At Meyerhoff, hearing is believing The symphony hall has undergone three years of acoustic readjustment, plus some other renovations, and now the time has come to listen to the results.

September 20, 1998|By Judith Green | Judith Green,SPECIAL TO THE SUN

For most of the summer, Meyerhoff Symphony Hall has looked like Miss Havisham's parlor in "Great Expectations" - except that, instead of cobwebs, the cinnamon seats have been swathed in plastic and the plastic in a patina of dust.

For two months the hall has been a construction site, with a dozen projects going on at once. On July 2, the day after the Baltimore Symphony Orchestra finished its Summer MusicFest concerts, workers began tearing up the wooden stage floor and its cement and steel underpinnings. Dumpsters outside the front doors were filled with rubble, and the staff dressed in shorts and jeans, the better to negotiate the backstage chaos.

At the orchestra's first rehearsal for its Beethoven season last week, the musicians were still exploring the hall: its sound, its feel, its new nooks and crannies.

"Is that where the piano goes?" asked one, peering past a festoon of yellow police tape into the grille that now curtains off the underside of the stage. Indeed, the grand pianos will be housed under the stage and hauled up for concertos by a mechanism called a climbing chain.

Violist Peter Minkler took time during a break in the "Eroica" Symphony to play part of a partita, while another viola section member listened from the 10th row to hear how the instrument carried.

Audiences at this past weekend's concerts would not have seen most of thealterations, which are largely subcutaneous. The new, larger box office, curving into what was once a square lobby, is obvious. Some will notice that the 22 seats of Row A have been sacrificed to accommodate the expanded apron of the stage.

However, four additional seats were installed in the grand tier (the first balcony), so the house has lost just 18 seats, for a total of 2,445.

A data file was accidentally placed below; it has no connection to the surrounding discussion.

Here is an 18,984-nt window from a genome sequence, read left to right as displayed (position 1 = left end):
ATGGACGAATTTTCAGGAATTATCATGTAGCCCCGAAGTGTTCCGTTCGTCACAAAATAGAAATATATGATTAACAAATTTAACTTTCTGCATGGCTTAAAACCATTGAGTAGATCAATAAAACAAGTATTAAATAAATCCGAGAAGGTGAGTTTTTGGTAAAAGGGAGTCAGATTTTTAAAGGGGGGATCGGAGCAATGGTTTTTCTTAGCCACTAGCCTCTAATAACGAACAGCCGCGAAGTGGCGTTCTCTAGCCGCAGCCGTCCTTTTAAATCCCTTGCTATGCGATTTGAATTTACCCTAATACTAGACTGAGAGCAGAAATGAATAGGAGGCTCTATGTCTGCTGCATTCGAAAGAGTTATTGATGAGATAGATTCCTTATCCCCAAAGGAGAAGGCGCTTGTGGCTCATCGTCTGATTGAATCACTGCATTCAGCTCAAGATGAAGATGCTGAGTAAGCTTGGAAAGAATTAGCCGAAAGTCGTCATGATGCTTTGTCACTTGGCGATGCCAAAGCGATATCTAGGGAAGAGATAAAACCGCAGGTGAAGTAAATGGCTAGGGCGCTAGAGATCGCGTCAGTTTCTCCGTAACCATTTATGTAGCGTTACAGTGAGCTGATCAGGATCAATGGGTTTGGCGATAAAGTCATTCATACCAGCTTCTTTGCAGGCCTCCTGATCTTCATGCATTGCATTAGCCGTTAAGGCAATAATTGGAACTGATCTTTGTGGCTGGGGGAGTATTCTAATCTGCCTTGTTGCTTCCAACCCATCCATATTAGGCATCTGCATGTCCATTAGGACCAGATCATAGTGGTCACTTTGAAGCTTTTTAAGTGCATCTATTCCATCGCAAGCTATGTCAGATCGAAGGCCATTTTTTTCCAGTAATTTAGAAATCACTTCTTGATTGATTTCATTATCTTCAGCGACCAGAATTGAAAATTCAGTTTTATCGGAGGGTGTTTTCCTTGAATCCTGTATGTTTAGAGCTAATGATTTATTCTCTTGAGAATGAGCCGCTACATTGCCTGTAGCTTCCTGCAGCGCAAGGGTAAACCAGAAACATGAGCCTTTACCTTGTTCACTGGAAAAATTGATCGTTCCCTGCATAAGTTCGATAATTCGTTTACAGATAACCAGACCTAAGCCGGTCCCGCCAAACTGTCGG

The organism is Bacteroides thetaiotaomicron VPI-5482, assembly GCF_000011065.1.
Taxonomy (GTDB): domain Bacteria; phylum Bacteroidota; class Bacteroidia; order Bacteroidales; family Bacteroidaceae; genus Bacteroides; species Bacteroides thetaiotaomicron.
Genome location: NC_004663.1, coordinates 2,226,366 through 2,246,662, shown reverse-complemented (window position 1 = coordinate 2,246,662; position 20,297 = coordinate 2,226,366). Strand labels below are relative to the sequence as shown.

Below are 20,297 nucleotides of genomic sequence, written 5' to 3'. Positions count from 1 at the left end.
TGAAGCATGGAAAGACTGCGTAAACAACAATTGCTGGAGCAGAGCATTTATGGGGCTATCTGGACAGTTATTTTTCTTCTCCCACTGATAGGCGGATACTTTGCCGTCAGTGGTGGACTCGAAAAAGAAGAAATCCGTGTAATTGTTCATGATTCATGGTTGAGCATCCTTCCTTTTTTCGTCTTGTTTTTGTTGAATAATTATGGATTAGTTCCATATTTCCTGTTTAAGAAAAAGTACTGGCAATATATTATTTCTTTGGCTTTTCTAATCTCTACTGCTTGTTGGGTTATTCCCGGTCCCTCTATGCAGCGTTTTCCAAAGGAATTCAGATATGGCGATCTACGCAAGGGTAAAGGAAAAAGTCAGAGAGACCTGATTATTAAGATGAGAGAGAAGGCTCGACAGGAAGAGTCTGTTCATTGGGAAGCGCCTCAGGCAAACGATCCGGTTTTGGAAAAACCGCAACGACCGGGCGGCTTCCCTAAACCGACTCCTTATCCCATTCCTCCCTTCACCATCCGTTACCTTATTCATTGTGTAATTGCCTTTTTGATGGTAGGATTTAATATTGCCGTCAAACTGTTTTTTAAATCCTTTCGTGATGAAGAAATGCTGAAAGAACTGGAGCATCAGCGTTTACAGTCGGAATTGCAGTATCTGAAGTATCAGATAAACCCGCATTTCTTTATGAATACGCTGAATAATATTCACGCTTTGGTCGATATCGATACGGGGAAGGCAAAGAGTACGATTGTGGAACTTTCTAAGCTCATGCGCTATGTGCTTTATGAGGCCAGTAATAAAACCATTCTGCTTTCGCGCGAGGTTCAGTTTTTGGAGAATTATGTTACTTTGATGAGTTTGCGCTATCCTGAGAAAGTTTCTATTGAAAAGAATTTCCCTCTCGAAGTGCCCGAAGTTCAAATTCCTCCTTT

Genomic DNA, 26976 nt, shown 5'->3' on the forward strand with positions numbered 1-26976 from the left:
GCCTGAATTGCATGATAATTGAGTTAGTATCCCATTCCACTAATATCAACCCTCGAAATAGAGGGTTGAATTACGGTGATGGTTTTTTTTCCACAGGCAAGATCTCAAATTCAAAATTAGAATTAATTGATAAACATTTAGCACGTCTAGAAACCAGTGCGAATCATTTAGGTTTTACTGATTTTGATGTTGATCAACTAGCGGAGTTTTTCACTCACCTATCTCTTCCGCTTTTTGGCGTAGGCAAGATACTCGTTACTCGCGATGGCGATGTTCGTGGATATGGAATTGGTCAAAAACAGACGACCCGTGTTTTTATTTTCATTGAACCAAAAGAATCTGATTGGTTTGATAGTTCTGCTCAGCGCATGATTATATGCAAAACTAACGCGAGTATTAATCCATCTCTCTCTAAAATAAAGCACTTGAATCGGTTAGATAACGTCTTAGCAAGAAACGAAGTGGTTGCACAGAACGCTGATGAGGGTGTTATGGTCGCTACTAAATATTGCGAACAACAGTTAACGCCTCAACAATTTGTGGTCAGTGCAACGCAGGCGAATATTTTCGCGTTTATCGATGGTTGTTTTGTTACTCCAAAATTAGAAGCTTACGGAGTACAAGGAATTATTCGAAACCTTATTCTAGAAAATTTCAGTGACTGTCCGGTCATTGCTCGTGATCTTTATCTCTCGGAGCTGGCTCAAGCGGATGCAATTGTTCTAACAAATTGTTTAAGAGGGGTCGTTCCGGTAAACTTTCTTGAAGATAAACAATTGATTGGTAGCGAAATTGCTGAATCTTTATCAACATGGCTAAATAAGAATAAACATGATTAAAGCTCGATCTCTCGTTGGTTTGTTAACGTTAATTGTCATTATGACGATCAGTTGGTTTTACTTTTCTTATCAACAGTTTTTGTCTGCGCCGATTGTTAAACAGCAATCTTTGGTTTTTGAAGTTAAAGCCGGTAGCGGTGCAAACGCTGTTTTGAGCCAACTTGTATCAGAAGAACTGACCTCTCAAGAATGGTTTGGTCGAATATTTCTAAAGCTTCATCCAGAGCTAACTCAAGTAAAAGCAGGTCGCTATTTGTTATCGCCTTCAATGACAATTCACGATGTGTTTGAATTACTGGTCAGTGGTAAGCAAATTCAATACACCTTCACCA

But the piano pit is invisible, and so is new storage space above and below the stage, some new offices and a small lecture hall/reception room above the box office.

Almost invisible, except to the ears, are the other changes to Meyerhoff: its three-year acoustic readjustment, which was the impetus for all the rest of the construction. As long as the hall had to be torn apart for the acoustic touch-up recommended by the Chicago firm of Kierkegaard & Associates, BSO officials decided that all these other renovations might as well be undertaken.

The whole project, which will be completed next summer, will cost $6.1 million. Of that, the state of Maryland has provided $3 million and the city of Baltimore $1 million. The remaining $2 million is budgeted into a capital campaign that will be launched by the BSO at the end of the century.

The main goal, and at the same time the most elusive one, was to "maintain the Meyerhoff-ness of the hall," says BSO general manager Steven Brosvik.

Meyerhoff was the fourth concert hall to be designed by acoustician Theodore Schultz, who died just before it opened in 1982, and his partner, Rein Pirn. By all accounts, it is the best. Schultz experimented with open stage design and what acoustical consultant R. Lawrence Kierkegaard calls "polycylindrical surfaces" - the scallop design that unifies Meyerhoff's decor.

Schultz's earlier halls, in Toronto; Melbourne, Australia; and San Francisco, all have enormous acoustical problems. San Francisco's Davies Symphony Hall was so erratic that it underwent a $3 million acoustic upgrade designed by the Kierkegaard group in 1993. The hall was closed for five months while its insides were gutted and replaced.

However, though Meyerhoff is the best of Schultz's halls, it had some significant drawbacks for the orchestra. The sound was enormous on stage, and the musicians complained of hearing losses. Where the scallops came together in the walls of the house, pockets of acoustical reflection for high-frequency sound were created. Low and medium-frequency sound echoed off the back wall of the house.

The result, says Kierkegaard, was acoustic confusion for the musicians, who at times could not hear the conductor speak from the podium though their own notes were booming around their ears.

Some temporary measures were installed last summer. Kierkegaard and a stagehand bought two bolts of white wool gabardine (intended for monks' robes in Massachusetts) from a fabric store, and taped it around the stage. It was unsightly, but it took the edge off the high strings and gave them a soft, darker patina, he says.

The side walls of the house were re-configured from six columnar curves into three shallow curves - in effect, straightening the shape of the hall and giving the sound a gentler slope against which to roll.

The acousticians also tried layers of felt to correct the hall's echo at the back. But experienced listeners - including music director David Zinman - also noticed that the felt took much of the life out of the room.

The most visible changes won't come until next summer, when the overhead acoustical discs called "clouds" will be removed, along with the unsightly sculpture of speaker boxes that dangles above the conductor.

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